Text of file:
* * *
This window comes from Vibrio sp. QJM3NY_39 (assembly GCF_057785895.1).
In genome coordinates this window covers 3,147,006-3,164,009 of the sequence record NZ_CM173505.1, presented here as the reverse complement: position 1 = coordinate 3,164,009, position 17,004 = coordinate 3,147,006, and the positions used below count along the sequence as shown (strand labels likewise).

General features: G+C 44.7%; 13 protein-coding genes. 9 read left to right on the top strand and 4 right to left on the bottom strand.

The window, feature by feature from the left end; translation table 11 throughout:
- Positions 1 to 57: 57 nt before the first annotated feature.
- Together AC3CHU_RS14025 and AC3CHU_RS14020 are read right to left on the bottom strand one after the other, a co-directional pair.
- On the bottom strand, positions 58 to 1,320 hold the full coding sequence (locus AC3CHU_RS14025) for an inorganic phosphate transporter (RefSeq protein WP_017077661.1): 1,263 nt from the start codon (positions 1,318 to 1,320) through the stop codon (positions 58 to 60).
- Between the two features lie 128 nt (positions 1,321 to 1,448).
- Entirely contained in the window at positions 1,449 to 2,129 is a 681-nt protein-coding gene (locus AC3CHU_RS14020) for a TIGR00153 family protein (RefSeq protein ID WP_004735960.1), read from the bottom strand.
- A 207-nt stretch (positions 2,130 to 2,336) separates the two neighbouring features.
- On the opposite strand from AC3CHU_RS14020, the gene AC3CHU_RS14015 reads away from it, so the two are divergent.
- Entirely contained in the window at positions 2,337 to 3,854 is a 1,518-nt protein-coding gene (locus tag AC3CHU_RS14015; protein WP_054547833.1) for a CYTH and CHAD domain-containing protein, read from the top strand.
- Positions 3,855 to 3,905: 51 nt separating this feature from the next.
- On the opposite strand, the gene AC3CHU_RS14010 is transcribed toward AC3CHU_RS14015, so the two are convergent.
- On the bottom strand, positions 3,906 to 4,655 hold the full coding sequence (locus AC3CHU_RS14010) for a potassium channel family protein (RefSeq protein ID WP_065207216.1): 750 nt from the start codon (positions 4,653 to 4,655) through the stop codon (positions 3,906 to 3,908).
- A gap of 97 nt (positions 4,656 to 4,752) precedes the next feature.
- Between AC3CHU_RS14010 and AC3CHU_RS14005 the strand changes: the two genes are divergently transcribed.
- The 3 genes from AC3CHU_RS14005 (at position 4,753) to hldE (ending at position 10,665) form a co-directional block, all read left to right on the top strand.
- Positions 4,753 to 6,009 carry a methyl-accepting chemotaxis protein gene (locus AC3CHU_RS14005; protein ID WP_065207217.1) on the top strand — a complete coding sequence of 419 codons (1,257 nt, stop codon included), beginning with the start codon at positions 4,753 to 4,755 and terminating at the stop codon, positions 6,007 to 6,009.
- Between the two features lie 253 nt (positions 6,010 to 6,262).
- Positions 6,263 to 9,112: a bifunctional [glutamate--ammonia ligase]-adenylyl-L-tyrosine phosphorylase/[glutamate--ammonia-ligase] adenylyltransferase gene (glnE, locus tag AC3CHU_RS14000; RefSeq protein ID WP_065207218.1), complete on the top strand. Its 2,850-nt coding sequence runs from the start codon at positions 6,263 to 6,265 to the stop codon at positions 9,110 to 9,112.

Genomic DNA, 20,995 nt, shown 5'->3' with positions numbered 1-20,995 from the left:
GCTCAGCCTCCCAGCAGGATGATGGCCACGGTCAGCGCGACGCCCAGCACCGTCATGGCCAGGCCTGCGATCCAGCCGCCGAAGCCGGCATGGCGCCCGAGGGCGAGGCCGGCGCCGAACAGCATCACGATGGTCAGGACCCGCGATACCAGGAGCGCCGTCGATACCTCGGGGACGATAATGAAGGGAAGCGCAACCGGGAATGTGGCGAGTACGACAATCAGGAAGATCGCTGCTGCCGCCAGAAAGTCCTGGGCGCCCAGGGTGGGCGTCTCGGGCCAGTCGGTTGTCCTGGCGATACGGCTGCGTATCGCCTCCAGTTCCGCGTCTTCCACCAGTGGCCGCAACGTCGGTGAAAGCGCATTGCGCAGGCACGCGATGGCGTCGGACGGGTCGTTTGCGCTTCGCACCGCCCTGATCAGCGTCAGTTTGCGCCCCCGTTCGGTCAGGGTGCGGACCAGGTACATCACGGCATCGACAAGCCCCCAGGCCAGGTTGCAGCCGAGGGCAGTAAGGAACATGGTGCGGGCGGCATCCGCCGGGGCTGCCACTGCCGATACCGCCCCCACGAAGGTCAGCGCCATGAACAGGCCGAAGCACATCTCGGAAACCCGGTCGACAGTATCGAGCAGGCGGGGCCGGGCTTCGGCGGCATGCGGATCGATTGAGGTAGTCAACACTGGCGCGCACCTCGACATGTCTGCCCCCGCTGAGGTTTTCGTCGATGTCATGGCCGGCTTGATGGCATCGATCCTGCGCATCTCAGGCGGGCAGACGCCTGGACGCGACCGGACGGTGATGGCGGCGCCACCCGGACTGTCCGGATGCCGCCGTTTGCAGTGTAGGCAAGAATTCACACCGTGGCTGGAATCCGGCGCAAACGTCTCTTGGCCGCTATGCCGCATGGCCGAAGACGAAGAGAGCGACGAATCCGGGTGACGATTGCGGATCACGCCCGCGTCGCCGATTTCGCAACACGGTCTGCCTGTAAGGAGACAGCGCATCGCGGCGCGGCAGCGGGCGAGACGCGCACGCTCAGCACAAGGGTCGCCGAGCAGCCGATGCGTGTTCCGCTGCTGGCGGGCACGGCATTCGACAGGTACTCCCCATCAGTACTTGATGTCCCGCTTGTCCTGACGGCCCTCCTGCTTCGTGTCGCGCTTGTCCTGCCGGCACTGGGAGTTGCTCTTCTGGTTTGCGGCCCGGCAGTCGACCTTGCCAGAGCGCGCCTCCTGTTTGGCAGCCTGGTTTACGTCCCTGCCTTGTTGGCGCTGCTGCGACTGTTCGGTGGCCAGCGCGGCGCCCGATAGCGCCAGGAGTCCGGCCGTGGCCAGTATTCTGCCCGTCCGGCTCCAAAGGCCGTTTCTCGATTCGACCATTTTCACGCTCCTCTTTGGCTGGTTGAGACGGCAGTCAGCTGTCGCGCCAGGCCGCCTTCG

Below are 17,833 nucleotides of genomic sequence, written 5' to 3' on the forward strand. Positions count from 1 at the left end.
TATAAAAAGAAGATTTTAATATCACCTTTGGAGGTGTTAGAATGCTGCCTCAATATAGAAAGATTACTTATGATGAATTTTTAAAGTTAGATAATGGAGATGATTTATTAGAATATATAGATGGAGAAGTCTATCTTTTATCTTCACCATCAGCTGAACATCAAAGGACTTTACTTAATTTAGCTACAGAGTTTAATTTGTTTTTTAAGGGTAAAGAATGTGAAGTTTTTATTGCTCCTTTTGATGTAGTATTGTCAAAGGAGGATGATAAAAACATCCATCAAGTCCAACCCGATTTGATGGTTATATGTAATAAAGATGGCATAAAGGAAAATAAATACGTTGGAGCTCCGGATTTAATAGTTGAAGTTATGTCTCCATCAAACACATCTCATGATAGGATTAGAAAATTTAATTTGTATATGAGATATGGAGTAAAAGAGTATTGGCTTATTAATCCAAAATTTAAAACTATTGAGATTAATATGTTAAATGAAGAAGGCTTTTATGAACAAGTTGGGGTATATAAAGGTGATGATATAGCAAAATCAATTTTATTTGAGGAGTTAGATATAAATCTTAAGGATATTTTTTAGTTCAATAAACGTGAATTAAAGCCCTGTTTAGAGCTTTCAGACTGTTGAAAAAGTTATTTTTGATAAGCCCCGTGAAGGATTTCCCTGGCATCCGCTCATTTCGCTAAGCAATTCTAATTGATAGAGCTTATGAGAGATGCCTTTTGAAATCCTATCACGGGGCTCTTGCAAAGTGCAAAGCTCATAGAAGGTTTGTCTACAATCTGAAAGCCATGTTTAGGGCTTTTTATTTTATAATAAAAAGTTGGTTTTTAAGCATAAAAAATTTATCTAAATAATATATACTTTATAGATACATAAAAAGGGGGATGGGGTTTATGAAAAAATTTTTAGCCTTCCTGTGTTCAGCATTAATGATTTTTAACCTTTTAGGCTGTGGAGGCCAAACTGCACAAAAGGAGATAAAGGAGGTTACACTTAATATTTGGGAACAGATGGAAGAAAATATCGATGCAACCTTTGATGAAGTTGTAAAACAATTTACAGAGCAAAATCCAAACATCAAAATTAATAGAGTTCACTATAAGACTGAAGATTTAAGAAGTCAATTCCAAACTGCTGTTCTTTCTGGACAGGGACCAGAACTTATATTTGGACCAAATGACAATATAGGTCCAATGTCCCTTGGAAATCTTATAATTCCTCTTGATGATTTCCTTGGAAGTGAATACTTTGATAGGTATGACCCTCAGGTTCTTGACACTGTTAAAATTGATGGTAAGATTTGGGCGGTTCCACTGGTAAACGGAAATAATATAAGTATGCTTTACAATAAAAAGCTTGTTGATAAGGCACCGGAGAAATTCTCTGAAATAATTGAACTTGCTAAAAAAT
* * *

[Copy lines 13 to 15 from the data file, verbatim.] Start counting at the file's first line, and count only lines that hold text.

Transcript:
- Positions 3,855 to 3,905: 51 nt separating this feature from the next.
- On the opposite strand, the gene AC3CHU_RS14010 is transcribed toward AC3CHU_RS14015, so the two are convergent.
- On the bottom strand, positions 3,906 to 4,655 hold the full coding sequence (locus AC3CHU_RS14010) for a potassium channel family protein (RefSeq protein ID WP_065207216.1): 750 nt from the start codon (positions 4,653 to 4,655) through the stop codon (positions 3,906 to 3,908).